While the old way of thinking was that bacteria is bad, exciting new research shows there are benefits to being dirty. A recent study published in the journal Microbiota found that having a family dog may protect infants from obesity later in childhood.

Fecal samples from infants showed that those who had been exposed to furry pets while in the womb or during infancy showed there was a twofold occurrence of Ruminococcus and Oscillospira, two types of bacteria associated with a reduced risk of obesity and allergies. The study demonstrates the importance of having healthy gut flora for preventing obesity and possibly weight loss. 

This is not the first time that research has shown a connection between gut health and obesity risk. Even imbalanced bacteria in your mouth, which is reflective of a larger digestive imbalance, has been linked to obesity. While there are thousands of different strains of bacteria, there are two main classes: firmicutes and bacteroidetes. Obese individuals show higher than typical overgrowth of firmicute strains in their guts, demonstrating at least part of the cause of obesity is correlated with the disruption of gut microbes (dysbiosis).

When there is not enough of the beneficial bacteria in the gut, or there has been antibiotic use, bad bacteria or candida albicans (a yeast) can overgrow. Candida is highly inflammatory to your digestive lining and in turn causes sugar cravings. The combination of antibiotics, high sugar diets, junk food, and excess alcohol intake sets the stage for a lifetime of candida, digestive inflammation, food cravings, and ongoing struggles with weight.

Too much bad bacteria in the gut means too much lipopolysaccharide (LPS). LPS is a bacterial toxin that is released by bad bacteria. The bacterial imbalance injures and inflames the lining of your digestive tract, causing a leaky gut and subsequent food cravings. Adding insult to injury, higher LPS levels can interfere with leptin entry in the brain, causing more cravings and weight gain. Elevated levels of LPS in the blood are found in almost all overweight people.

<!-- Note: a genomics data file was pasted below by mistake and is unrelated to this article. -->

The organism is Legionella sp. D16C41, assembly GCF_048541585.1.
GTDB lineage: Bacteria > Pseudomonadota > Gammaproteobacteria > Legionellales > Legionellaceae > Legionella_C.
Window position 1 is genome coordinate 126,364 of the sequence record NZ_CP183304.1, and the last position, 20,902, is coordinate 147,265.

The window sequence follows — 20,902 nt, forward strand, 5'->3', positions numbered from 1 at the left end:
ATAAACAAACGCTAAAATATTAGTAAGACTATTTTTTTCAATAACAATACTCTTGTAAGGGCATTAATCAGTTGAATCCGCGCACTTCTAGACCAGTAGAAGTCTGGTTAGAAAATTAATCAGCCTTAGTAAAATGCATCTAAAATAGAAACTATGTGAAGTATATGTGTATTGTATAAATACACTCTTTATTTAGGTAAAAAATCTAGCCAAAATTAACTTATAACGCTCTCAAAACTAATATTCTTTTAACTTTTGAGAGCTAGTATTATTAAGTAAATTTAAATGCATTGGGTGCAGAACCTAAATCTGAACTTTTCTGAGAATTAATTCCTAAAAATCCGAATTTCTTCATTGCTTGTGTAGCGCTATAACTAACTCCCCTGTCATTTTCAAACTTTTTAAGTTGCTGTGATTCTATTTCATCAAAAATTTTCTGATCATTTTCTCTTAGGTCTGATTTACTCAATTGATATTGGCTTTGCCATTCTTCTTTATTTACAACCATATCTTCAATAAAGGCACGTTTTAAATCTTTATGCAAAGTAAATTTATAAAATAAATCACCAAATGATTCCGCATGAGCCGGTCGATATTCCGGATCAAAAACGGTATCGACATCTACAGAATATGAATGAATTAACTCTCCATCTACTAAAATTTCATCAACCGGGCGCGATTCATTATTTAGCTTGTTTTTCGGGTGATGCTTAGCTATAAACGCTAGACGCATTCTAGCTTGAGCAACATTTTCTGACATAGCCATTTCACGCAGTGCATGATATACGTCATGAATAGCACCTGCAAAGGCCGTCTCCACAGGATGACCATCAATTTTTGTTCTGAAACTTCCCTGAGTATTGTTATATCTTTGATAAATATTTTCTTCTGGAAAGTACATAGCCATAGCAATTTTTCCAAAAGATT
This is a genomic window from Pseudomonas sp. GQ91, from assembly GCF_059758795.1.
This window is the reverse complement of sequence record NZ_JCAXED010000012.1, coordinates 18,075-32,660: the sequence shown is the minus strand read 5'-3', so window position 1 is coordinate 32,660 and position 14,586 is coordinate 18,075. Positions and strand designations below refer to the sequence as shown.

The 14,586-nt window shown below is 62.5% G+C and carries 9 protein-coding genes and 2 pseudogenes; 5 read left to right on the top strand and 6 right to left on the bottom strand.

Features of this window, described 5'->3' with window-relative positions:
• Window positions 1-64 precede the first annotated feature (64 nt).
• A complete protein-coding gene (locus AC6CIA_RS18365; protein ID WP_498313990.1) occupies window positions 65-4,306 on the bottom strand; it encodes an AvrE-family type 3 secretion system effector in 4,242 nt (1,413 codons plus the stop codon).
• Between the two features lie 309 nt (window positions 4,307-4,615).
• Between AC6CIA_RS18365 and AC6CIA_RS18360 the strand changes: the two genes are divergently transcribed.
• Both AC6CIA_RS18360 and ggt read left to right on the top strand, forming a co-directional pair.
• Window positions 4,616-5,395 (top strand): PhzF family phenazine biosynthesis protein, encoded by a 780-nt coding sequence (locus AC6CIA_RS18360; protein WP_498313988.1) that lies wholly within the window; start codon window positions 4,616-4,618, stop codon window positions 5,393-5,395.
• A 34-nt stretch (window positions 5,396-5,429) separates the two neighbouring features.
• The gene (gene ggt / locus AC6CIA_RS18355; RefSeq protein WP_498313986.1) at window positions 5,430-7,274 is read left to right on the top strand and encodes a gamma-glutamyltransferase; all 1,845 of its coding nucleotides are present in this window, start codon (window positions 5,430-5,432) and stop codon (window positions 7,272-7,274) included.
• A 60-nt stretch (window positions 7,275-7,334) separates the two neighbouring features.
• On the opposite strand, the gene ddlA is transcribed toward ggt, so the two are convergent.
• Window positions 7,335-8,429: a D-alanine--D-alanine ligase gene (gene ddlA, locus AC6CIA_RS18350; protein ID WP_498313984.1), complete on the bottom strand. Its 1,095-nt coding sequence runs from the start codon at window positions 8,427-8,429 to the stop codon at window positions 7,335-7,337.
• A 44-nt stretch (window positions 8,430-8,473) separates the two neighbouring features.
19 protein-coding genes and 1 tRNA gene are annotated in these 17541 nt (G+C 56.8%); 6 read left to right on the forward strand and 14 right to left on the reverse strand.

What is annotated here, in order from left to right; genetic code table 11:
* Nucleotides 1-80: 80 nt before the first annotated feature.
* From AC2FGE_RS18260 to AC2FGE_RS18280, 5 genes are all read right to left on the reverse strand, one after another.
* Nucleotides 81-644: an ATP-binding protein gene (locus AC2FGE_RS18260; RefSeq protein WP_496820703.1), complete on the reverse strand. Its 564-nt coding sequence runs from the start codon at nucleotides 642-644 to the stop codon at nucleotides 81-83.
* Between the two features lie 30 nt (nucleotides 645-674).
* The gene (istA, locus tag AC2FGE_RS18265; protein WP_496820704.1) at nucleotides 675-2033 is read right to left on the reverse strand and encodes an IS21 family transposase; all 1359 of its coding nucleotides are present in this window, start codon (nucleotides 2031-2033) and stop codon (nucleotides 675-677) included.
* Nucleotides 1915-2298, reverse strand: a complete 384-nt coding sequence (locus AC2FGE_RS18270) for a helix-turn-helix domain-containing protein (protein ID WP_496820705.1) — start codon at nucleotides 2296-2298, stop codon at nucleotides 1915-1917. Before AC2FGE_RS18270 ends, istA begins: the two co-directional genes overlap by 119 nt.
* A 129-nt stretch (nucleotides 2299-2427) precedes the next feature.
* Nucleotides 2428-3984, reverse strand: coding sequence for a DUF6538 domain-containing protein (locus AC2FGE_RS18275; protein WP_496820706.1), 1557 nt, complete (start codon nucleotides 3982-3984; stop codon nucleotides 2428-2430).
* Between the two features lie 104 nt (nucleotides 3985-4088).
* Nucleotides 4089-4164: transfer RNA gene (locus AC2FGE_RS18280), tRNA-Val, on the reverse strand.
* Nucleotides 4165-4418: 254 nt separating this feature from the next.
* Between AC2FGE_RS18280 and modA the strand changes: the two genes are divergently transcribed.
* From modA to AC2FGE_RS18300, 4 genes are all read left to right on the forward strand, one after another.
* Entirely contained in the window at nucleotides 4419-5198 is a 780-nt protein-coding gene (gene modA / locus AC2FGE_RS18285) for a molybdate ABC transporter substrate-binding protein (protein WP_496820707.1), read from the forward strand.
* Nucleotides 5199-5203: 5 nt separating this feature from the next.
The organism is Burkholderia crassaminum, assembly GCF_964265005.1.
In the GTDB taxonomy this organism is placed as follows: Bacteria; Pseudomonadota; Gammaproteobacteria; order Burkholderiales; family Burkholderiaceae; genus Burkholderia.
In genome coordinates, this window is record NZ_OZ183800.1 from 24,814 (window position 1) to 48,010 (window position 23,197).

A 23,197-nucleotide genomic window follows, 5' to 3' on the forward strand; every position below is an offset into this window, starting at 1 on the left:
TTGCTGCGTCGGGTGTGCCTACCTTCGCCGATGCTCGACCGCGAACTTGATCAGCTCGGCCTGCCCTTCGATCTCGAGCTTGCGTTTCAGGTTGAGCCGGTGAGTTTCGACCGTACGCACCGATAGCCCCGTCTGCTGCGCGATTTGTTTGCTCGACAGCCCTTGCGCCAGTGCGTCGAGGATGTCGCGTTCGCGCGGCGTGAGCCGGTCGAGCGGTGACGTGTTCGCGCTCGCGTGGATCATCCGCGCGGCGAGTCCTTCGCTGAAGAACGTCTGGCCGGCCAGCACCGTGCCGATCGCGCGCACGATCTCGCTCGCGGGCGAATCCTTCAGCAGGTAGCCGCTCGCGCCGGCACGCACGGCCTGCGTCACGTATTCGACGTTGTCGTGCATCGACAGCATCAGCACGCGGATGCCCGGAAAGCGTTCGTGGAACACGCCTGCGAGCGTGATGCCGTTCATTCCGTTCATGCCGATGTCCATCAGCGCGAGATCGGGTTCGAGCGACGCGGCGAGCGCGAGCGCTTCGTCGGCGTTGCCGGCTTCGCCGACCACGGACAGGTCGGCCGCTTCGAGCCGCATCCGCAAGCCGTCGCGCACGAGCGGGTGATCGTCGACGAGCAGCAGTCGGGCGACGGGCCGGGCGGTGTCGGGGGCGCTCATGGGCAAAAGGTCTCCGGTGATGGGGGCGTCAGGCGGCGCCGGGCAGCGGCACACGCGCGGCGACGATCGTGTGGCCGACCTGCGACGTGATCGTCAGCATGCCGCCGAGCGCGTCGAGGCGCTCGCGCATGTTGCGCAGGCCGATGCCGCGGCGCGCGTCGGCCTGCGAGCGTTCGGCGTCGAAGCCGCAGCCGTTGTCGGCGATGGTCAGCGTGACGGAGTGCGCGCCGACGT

Due to the interconnected nature of obesity and the gut, if you have extra weight to lose, it is vital you work to improve your gut health. Reduce candida and bad bacteria that might be causing excessive LPS, inflammation, a leaky gut and weight gain with nutrients like oregano oil, noni, lactoferrin, olive leaf extract and monolaurin. These natural plant-derived compounds won’t disturb the good bacteria.

As this study shows, getting a healthy dose of good bacteria is also important for preventing obesity. If you happen to find yourself without a furry friend, there are other ways you can introduce good bacteria to your body. First, get out and play. While scientists aren’t exactly sure why or how furry pets help introduce obesity-preventing bacteria to our digestive tracts, one theory is that the bacteria is introduced to pets while they are outdoors and is carried indoors via the fur of their paws. Spend time in the garden, walk barefoot outside, jump in the leaves, or play in the park.

As you can imagine, your digestive health is very dependent on your diet.To boost your healthy gut flora, choose probiotic and prebiotic (fiber) rich foods. Fermented vegetables, kefir, and unsweetened yogurt naturally provide live probiotics. Include prebiotic fibers that help probiotics thrive from foods like artichokes, asparagus, bananas, chicory, dandelion greens, eggplant, garlic, raw honey, leeks, onions, and legumes.

If you have a lot of weight to lose, or if your digestion has been a problem for years, also add in extra prebiotic fibers like Fructooligosacharrides (FOS) and arabinogalactan with a refrigerated probiotic supplement that provides hardy strains of beneficial bacteria. Don’t forget to include other important gut health nutrients like vitamins A, C, D3, omega-3 fish oil, l-glutamine, and zinc which can heal a damaged digestive lining and improve the immune system of your gut.

New research continues to support the fact that the bacteria in your gut plays a vital role in your weight. If you have extra weight to lose, consider improving your gut health. Changing your diet is the first place to start, but nutrition can help to heal years of damage and completely reset your gut health. Reaching your weight loss goal depends on it.